We both decided we could make room for dessert so our waitress brought over a hand chalked blackboard listing what was on offer. I was tempted by Lemon Posset served with Shortbread Biscuits, but decided instead to have their Chocolate and Hazelnut Brownie with Toffee Sauce and Vanilla Ice-cream at £5.95. This proved to be one of the nicest desserts I'd had in a long time and I thoroughly enjoyed it. The brownie was nicely crunchy to the outside but lovely and moist inside and studded throughout with plenty of whole hazelnuts. It was so rich I rather struggled to finish it... but I forced myself :o) My partner went for Sticky Toffee Pudding with Toffee Sauce and Vanilla Ice-cream (also £5.95). He said that the pudding was nice enough but rather dry and there wasn't enough of the toffee sauce to make it a little more moist. The toffee sauce had been drizzled on the plate but it was rather sparse and he would have preferred a little jug of it to tip on the pudding himself. We rounded things off with two cappuccinos at £2.40 apiece.


      The service at the Dean was really super-friendly and very efficient. As the Dean is fairly new to the area there aren't all that many reviews on Trip Advisor yet, but one recent one (that now seems to have been removed) was fairly damning of the place, and made specific mention of the manner and accent of one of the members of staff, objecting to being called "my love" by her in a yokel Somerset like accent. We were served by the same said member of staff and we didn't find it at all offensive. Yes she does call you "sweetie" and "my love" throughout the evening, and I guess some would find it a little over-familiar, but it's just her manner and she is not trying to cause offense by it. She was really efficient and enthusiastic throughout the evening which more than compensated for her calling us "my love" about 15 times! I'd much rather be served by someone who is obviously enjoying their job (no matter how effusively!) than a monosyllabic robot who just goes through the motions.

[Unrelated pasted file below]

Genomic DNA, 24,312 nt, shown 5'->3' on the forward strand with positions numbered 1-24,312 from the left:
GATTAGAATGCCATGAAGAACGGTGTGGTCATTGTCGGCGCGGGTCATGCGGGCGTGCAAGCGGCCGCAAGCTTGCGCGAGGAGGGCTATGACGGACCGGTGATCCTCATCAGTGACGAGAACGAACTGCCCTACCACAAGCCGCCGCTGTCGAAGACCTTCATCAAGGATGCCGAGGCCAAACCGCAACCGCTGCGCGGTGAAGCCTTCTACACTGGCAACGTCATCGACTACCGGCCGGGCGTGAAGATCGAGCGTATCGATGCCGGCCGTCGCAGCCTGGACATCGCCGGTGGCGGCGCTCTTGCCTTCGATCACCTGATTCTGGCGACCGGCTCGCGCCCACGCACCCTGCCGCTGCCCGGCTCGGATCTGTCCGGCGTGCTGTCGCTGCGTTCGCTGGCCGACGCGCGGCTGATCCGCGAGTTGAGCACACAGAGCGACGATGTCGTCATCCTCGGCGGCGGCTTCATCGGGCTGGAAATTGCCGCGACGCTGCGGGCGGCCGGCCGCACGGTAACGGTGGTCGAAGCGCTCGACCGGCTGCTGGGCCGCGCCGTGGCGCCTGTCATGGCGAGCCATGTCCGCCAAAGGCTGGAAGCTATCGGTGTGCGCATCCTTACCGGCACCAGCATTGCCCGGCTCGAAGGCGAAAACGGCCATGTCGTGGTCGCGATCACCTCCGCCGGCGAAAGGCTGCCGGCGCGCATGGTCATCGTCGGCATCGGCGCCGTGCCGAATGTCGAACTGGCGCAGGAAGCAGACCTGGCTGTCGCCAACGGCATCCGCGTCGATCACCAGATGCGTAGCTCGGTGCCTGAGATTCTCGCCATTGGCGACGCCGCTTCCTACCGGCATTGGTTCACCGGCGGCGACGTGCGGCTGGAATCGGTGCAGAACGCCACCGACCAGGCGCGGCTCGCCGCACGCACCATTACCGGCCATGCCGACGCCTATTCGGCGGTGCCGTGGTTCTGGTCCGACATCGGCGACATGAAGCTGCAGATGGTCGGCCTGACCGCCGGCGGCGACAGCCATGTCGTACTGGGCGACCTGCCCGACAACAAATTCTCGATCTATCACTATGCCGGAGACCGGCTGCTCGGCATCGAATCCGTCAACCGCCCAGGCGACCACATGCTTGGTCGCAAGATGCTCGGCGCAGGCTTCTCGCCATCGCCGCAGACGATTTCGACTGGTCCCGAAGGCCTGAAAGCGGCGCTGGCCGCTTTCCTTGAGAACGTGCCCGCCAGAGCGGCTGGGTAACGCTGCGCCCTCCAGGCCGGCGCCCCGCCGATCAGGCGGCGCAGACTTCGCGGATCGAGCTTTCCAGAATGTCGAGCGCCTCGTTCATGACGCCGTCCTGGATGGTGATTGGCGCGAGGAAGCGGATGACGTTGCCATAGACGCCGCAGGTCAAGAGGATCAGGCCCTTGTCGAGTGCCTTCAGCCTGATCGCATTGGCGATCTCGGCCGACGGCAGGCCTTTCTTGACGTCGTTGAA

As the Dean bills itself as an Ale and Cider House there are plenty of both on offer, all of which are changed very regularly. Draught lagers are from Carling and Grolsch, with real ales from Sharps Doom Bar, Oakleaf TSB and a house beer called Dean Ale. I'm afraid I failed to spot any of the ciders on offer but the Dean's website states that they have a full range of both ales and ciders on hand pumps as well as by the bottle - "from Craft ciders to new wave North American craft beers to well-established Belgian Abbey style beers and everything in between". My partner had three pints of Carling lager at £3.70 a pint and I had a lovely tall glass of refreshing Pimm's at £4.20 as it's my favourite summer tipple.

      The toilets at the place were well stocked and very clean. Like the rest of the pub they'd been recently refurbished and were done out in smart white and grey painted walls with lots of slate tiling splash backs around the basins.

      Our bill for the evening came to £73.50 for two three-course dinners, two coffees and four drinks, which we thought was rather good value. Once we'd applied our £40 Spirit FM discount voucher the final cost came down to a rather reasonable £33.50 and we left a £7 tip on top of that.

      ~~~ RECOMMENDED? ~~~

      I enjoyed all three of my courses at the Dean, but most especially the fish and chips and the chocolate brownie. I made some wise menu choices here as all my dishes were delicious. My partner didn't fare so well, and although he enjoyed his meal, his dishes weren't nearly as good as mine. However, all in all, we both thought the food and the service at the Dean were very good and we wouldn't hesitate to return.

      The Dean may have some rather rough looking clientele in the bar, but you shouldn't let the hairy bikers put you off a visit here, as the food is well worth a visit. The service was enthusiastic and efficient, and as long as you don't mind being called "my love" fifteen times in one night by a complete stranger, I thoroughly recommend a visit.

      Four stars from me.


      The Dean is located on main Midhurst Road (A286) in the tiny village of West Dean, six miles north of Chichester. West Dean is home to rather splendid West Dean Gardens (http://www.westdean.org.uk) which feature a walled garden and a 300 foot long Edwardian pergola. They also hold annual garden and produce events such as the Chilli Fiesta as well as lectures and open air theatre events.

      The Dean Ale & Cider House
      West Dean
      West Sussex
      PO18 0QX

      Tel: 01243-811465
      Website: www.thedeaninn.co.uk
      Email: thebar@thedeaninn.co.uk

      - There is an ample sized car park to the side of the pub
      - All major cards accepted
      - Bed and breakfast accommodation if you fancy staying in the area

      ~~~ Food Service Times ~~~

      Lunch: From 12.00pm to 3.00pm (until 5pm on Saturday and 6pm on Sunday)
      Dinner: From 5.30pm to 9.30pm (no food on Sunday evenings)